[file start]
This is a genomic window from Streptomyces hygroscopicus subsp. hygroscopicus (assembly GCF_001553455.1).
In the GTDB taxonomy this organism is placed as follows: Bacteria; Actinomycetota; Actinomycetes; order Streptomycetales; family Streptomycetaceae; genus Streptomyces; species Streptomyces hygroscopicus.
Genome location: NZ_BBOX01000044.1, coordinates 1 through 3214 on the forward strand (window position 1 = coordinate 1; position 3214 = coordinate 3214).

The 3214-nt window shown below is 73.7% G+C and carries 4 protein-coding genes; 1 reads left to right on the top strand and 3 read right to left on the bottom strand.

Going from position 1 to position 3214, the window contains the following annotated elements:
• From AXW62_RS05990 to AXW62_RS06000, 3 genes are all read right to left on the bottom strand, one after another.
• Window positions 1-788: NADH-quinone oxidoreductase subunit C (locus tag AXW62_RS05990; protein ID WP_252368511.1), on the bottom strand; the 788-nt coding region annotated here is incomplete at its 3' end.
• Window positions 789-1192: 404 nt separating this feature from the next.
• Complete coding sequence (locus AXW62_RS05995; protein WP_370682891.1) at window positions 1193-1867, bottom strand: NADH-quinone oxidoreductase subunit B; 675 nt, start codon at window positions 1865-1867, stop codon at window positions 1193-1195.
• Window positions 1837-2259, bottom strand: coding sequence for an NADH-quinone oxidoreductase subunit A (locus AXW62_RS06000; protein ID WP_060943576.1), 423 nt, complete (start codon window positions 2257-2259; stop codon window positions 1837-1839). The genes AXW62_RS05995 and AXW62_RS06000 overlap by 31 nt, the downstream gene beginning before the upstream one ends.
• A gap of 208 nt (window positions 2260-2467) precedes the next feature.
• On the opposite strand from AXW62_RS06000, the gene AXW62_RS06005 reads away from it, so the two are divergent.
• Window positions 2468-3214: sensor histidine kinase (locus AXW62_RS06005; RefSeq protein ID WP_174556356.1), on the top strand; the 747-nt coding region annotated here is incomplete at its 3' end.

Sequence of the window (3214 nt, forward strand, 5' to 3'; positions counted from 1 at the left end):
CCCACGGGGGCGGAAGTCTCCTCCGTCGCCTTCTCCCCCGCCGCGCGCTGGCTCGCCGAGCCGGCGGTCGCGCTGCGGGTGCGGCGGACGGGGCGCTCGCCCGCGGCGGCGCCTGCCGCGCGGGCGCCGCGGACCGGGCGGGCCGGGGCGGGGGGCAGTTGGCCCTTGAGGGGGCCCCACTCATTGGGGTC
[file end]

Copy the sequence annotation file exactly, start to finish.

This is a genomic window from Streptomyces hygroscopicus subsp. hygroscopicus (assembly GCF_001553455.1).
In the GTDB taxonomy this organism is placed as follows: Bacteria; Actinomycetota; Actinomycetes; order Streptomycetales; family Streptomycetaceae; genus Streptomyces; species Streptomyces hygroscopicus.
Genome location: NZ_BBOX01000044.1, coordinates 1 through 3214 on the forward strand (window position 1 = coordinate 1; position 3214 = coordinate 3214).

The 3214-nt window shown below is 73.7% G+C and carries 4 protein-coding genes; 1 reads left to right on the top strand and 3 read right to left on the bottom strand.

Going from position 1 to position 3214, the window contains the following annotated elements:
• From AXW62_RS05990 to AXW62_RS06000, 3 genes are all read right to left on the bottom strand, one after another.
• Window positions 1-788: NADH-quinone oxidoreductase subunit C (locus tag AXW62_RS05990; protein ID WP_252368511.1), on the bottom strand; the 788-nt coding region annotated here is incomplete at its 3' end.
• Window positions 789-1192: 404 nt separating this feature from the next.
• Complete coding sequence (locus AXW62_RS05995; protein WP_370682891.1) at window positions 1193-1867, bottom strand: NADH-quinone oxidoreductase subunit B; 675 nt, start codon at window positions 1865-1867, stop codon at window positions 1193-1195.
• Window positions 1837-2259, bottom strand: coding sequence for an NADH-quinone oxidoreductase subunit A (locus AXW62_RS06000; protein ID WP_060943576.1), 423 nt, complete (start codon window positions 2257-2259; stop codon window positions 1837-1839). The genes AXW62_RS05995 and AXW62_RS06000 overlap by 31 nt, the downstream gene beginning before the upstream one ends.
• A gap of 208 nt (window positions 2260-2467) precedes the next feature.
• On the opposite strand from AXW62_RS06000, the gene AXW62_RS06005 reads away from it, so the two are divergent.
• Window positions 2468-3214: sensor histidine kinase (locus AXW62_RS06005; RefSeq protein ID WP_174556356.1), on the top strand; the 747-nt coding region annotated here is incomplete at its 3' end.

Sequence of the window (3214 nt, forward strand, 5' to 3'; positions counted from 1 at the left end):
CCCACGGGGGCGGAAGTCTCCTCCGTCGCCTTCTCCCCCGCCGCGCGCTGGCTCGCCGAGCCGGCGGTCGCGCTGCGGGTGCGGCGGACGGGGCGCTCGCCCGCGGCGGCGCCTGCCGCGCGGGCGCCGCGGACCGGGCGGGCCGGGGCGGGGGGCAGTTGGCCCTTGAGGGGGCCCCACTCATTGGGGTC